It may be difficult to wrap your mind around this concept, but bear with me. I’m a high-school student who avidly plays online games. I get solid grades, have an active social life in the real world, have various other hobbies and aspirations, and am on very good terms with my family. I don’t take pleasure in “owning” others.

All this is quite shocking, I know.

All the same, it’s kind of depressing to be a participant in something that the public decries as the latest evil, valueless “menace to today’s youth.” I know rock music had this phase, too; still, this sort of prejudice ain’t fun.

This entire article reeks to me of the desperate attempts of an addict to shift the blame for their plight to someone or something else. When a simple hobby dominates you to the point of unhealthiness, please at least have the courage to recognize that your problems were caused by your own weakness.

Kai Kemmerling

Did R.V. wimp out?

Re “Kevin Johnson wants the ball” by R.V. Scheide (SN&R Frontlines, December 18):

What happened to R.V. [Scheide’s] usual keen eye and reporter’s instinct? He did a horrible job of interviewing and reporting on [Mayor Kevin] Johnson, basically reiterating the puff pieces that The [Sacramento] Bee pumps out. “There is no ‘there’ there” in this article, except for a very flattering look at this profoundly flawed charlatan.

I suspect there were ground rules before the interview that kept “certain subjects” off-limits. But [Scheide] began and ended the interview with silly basketball pabulum and did little else to penetrate the glaring inadequacies of Johnson, his “kitchen Cabinet,” his power-grabbing proposal (for which he is stunningly underqualified) and his sordid and questionable history with his own organizations and companies.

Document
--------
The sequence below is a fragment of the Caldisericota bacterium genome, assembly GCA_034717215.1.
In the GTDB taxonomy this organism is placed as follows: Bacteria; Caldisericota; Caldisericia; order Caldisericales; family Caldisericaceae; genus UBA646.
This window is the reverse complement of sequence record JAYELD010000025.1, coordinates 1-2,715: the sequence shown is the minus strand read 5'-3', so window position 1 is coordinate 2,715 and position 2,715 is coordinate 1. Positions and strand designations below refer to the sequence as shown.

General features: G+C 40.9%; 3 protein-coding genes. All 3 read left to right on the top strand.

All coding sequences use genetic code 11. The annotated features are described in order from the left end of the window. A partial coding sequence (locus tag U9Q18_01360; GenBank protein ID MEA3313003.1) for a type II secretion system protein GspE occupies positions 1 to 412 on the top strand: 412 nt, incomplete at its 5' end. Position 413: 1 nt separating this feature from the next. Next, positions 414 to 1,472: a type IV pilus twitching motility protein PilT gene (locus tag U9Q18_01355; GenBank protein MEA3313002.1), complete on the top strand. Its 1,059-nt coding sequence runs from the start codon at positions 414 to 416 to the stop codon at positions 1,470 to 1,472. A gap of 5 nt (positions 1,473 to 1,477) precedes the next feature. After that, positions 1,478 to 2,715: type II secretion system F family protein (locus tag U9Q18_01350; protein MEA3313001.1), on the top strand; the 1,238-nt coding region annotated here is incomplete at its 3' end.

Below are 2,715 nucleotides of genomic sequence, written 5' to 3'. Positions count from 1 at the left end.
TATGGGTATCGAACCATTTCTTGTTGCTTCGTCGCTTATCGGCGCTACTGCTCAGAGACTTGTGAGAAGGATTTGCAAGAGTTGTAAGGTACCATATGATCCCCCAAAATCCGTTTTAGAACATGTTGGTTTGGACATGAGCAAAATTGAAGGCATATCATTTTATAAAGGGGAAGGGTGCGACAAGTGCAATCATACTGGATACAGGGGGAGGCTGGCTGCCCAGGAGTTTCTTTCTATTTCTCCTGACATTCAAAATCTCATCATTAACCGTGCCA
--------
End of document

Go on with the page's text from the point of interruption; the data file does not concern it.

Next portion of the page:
What gives? Have R.V. and SN&R gone over to the “dark side” to curry favor with advertisers and/or K.J.’s handlers? This was nauseating!

Alex Berg

Sign o’ the times

Re “Grave concerns” by R.V. Scheide (SN&R Race to the Bottom, December 11):

As a graphic artist and Web developer, I applaud the creator of the graveyard anti-gang billboards. They target their audience well, and the message is simple, stark and easy to grasp.

The kinder, gentler approach to advertising went out back in the early days of advertising, when you could appeal to the rationality of man. Thanks to the brilliant (if misguided) public-relations work of Edward Bernays, we no longer see such ads, because a more effective technique has been developed: appealing to man’s subconscious, be it sex, fear or whatever other instinct is applicable.